In Raring, everytime I connect to the network, Cups installs all the printers in the network automatically, some more than once.

Furthermore, I connect a USB printer to the laptop every now and then. Even though the printer is configured already, another printer is added to the list.

I wish to disable this feature and allow only manual installation of printers. How do I go about it?

  • Did you figure out the answer? I am having similar problems on 14.04 and the answers have not worked for me here. My question is at askubuntu.com/questions/477082/…
    – Xu Wang
    Commented Jul 16, 2014 at 22:32
  • No, I didn't want to disable avahi-daemon and I'm no longer connected to the same network. There are no network printers where I am now.
    – To Do
    Commented Jul 17, 2014 at 10:16
  • How do I get rid of all the printers it installed?
    – khatchad
    Commented Oct 30, 2019 at 13:48
  • 1
    @RaffiKhatchadourian before disabling it (or after temporarily re-enabling it) I turned off my wifi and they went away. Then I disabled it with the wifi off. PS: Hi! Commented Dec 10, 2019 at 16:56
  • 2
    I don't understand how it is even a feature
    – Kiwy
    Commented Jul 27, 2020 at 15:47

9 Answers 9


I just discovered a, possibly optimal, solution to this mess. There is as service called "cups-browsed" which apparently is responsible for going out on the network and finding all the printers it can locate and install them for you (gee - thanks --NOT). Since this is an Upstart/Systemd job, you can stop the service with:

For Ubuntu versions 15.04+ (using systemd)

sudo systemctl stop cups-browsed

Followed by:

sudo systemctl disable cups-browsed

You may still start/stop the service manually if you wish with:

sudo systemctl start cups-browsed
sudo systemctl stop cups-browsed

For Ubuntu versions prior to 15.04 (using upstart)

sudo service cups-browsed stop

Even better, you can prevent the service from ever starting again by adding a simple text file to /etc/init that contains the single word manual. The file must be named cups-browsed.override

So, just start up gedit with

gksudo gedit /etc/init/cups-browsed.override

put manual in the first and only line and save the file.

On the next Reboot, the service will not be re-started. However, you need not reboot if you've already stopped the service. Once you've placed this file in /etc/init, the service can only be started manually (if and when you need/want it) using:

sudo service cups-browsed start
sudo service cups-browsed stop`

I have tested this over one reboot. Printing still works fine and so far I am not getting several hundred printers installed anymore after the reboot. Just the ones I installed manually show up.

  • 28
    Ubuntu 15.04 and later (they moved to systemd): sudo systemctl disable cups-browsed Commented Mar 3, 2016 at 17:58
  • 5
    It doesn't work for 18.04
    – eetsurt
    Commented Jan 11, 2019 at 6:04
  • 6
    not working for me on 20.04
    – joel
    Commented Aug 21, 2020 at 13:24
  • 1
    There are two mechanisms how Ubuntu auto-adds printers. The first one is cups-browsed and can be stopped like this. The second one is cups adding printers itself. There is no easy way to stop the second one except with a load of messy patches. Just braindead. Commented Oct 22, 2020 at 7:37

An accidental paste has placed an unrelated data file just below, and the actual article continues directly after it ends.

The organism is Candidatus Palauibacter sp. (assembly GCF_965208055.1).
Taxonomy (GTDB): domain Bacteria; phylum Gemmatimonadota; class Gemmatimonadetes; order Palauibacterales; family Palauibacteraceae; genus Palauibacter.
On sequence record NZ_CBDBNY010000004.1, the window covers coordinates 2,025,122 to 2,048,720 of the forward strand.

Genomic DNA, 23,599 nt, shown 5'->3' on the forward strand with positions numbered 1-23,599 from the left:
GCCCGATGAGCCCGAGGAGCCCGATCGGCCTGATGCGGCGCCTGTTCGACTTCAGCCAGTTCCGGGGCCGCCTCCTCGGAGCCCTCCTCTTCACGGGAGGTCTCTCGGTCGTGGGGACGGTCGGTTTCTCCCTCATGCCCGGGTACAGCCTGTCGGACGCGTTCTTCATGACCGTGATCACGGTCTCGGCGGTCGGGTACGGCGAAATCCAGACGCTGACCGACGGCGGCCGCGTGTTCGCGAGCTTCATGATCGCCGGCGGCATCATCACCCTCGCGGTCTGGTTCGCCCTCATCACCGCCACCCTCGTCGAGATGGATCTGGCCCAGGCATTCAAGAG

• 4
    confirm not working on 20.04... the abomination of this mess continues. Commented Apr 28, 2021 at 19:44

In /etc/cups/cups-browsed.conf, set directive:

BrowseProtocols none

Afterwards, run service cups-browsed restart and service cups restart. There should be no printers visible, except those you've added yourself.

  • This is the most straightforward solution for 15.10.
    – Mustafa
    Commented Oct 27, 2015 at 19:19
  • 1: that is for sharing the current device's printer(s) to the network, not for showing network printers.
    – Alex R
    Commented Apr 18, 2016 at 7:50
  • Correct, only step 2 is necessary, and is more correct than the hack in the currently upvoted answer. Please fix your answer to avoid adding confusion to an already confusing answer!
    – kiko
    Commented Jul 20, 2016 at 18:07
  • There was one particular printer on my network that kept re-adding itself after being deleted. I set this option, rebooted, and it fixed the issue. I am using Debian 9. Thanks
    – jbrock
    Commented Aug 31, 2017 at 14:40
  • 2
    this solution is work for 18.04
    – eetsurt
    Commented Jan 11, 2019 at 6:04

As mentioned earlier, this is now done in the client-side cups libraries (ie libcups.so, which GNOME and KDE apps link against) and not in the cupsd server. So changing the "Browse" settings in the cups server won't work.

$ ldd /usr/lib/x86_64-linux-gnu/libcups.so.2
libavahi-common.so.3 => /usr/lib/x86_64-linux-gnu/libavahi-common.so.3
libavahi-client.so.3 => /usr/lib/x86_64-linux-gnu/libavahi-client.so.3

IE this behaviour (of showing remote printers in the Print dialog box) happens even if you turn off your local cups server. You can disable it by turning off the avahi service, but that will disable all zeroconf/mdns related functionality.

However, there is at least a way to turn off most of avahi's functionality (including adding remote printers into the CUPS clients) while keeping the DNS functionality (eg when looking up foo.local-style host names):

edit /etc/avahi/avahi-daemon.conf and in the [server] section, add enable-dbus=no then restart the avahi-daemon service.